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Panther Knowledge Base

My query using p_event_time in Panther runs slowly

Issue

When trying to query data in the Data Explorer when my Panther instance uses Snowflake (as opposed to Athena or a different backend database), with a query like the following, it takes a long time to run: 

SELECT * FROM <reasonably_large_table>_variant
ORDER BY p_event_time DESC
LIMIT 10;

The query contains an ORDER BY and LIMIT clause, but no WHERE constraint on p_event_time

Resolution

To accelerate queries like this, constrain the p_event_time search as follows:

SELECT * FROM <reasonably_large table>_variant
WHERE DATE_TRUNC('MINUTE', p_event_time) in (select MAX(DATE_TRUNC('MINUTE', p_event_time)) FROM <reasonably_large_table>_variant)
ORDER BY p_event_time DESC
LIMIT 10;

or even something simpler like:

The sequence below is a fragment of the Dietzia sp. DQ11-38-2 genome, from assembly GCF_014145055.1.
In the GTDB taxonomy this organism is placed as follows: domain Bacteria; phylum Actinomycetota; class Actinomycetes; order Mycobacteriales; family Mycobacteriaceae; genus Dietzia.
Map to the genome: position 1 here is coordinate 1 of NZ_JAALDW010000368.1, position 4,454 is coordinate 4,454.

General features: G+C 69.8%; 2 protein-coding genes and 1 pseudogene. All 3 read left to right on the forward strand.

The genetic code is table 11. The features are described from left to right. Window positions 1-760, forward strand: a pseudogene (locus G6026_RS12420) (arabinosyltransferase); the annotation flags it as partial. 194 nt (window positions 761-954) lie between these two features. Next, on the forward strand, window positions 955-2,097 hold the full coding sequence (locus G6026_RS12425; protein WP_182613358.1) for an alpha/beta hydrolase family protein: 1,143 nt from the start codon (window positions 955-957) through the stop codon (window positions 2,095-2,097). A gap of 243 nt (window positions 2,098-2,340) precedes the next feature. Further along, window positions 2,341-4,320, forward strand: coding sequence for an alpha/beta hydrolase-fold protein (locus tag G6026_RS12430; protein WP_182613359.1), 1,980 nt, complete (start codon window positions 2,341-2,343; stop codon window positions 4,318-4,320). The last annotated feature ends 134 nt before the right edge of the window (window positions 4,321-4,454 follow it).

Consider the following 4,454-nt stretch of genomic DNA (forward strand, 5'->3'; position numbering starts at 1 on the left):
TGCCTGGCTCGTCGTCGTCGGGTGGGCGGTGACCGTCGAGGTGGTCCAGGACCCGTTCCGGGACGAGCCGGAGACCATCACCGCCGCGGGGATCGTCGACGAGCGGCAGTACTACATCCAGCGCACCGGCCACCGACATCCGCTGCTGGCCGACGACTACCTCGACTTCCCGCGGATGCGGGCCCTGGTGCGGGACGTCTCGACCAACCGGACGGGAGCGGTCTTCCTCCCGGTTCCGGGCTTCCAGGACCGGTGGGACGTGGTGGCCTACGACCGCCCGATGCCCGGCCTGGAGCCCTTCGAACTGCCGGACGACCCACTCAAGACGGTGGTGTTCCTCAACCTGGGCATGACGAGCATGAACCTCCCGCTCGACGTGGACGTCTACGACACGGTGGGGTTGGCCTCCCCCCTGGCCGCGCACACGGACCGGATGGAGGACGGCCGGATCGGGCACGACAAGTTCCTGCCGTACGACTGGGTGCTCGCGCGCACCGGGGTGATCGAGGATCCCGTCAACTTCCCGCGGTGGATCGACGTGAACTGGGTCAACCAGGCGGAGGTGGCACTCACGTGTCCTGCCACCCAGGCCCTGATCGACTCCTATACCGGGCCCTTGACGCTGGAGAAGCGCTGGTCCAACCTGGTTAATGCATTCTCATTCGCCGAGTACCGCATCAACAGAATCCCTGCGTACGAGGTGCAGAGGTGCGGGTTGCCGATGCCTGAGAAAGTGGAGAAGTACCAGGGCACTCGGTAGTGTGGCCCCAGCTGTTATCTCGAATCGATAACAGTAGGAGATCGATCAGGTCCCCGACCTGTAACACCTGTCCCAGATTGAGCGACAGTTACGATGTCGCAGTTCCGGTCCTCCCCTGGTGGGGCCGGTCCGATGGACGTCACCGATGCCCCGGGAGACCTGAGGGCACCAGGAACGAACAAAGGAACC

SELECT * FROM <reasonably_large table>_variant
WHERE p_occurs_since('24 hours')
ORDER BY p_event_time DESC
LIMIT 10;

Adding a WHERE clause will limit the results that are needed to be ordered.  When you use a WHERE clause along with a cluster key like p_event_time, it is already pre-ordered, which means it only has to look in a few partitions versus having to look in every partition.

Cause

Row level, transactional DBs like MySQL or Postgres will execute queries like these relatively quickly if you have an index on p_event_time because the index also serves as a sort key. However, in Snowflake, which is an OLAP DB, even though we cluster on p_event_time , the micro partitions on that column themselves aren't sorted. As a result, the above query still needs to execute a full table scan, which can take very long.

For more information about why Snowflake doesn't sort micro-partitions, see Snowflake's documentation here.

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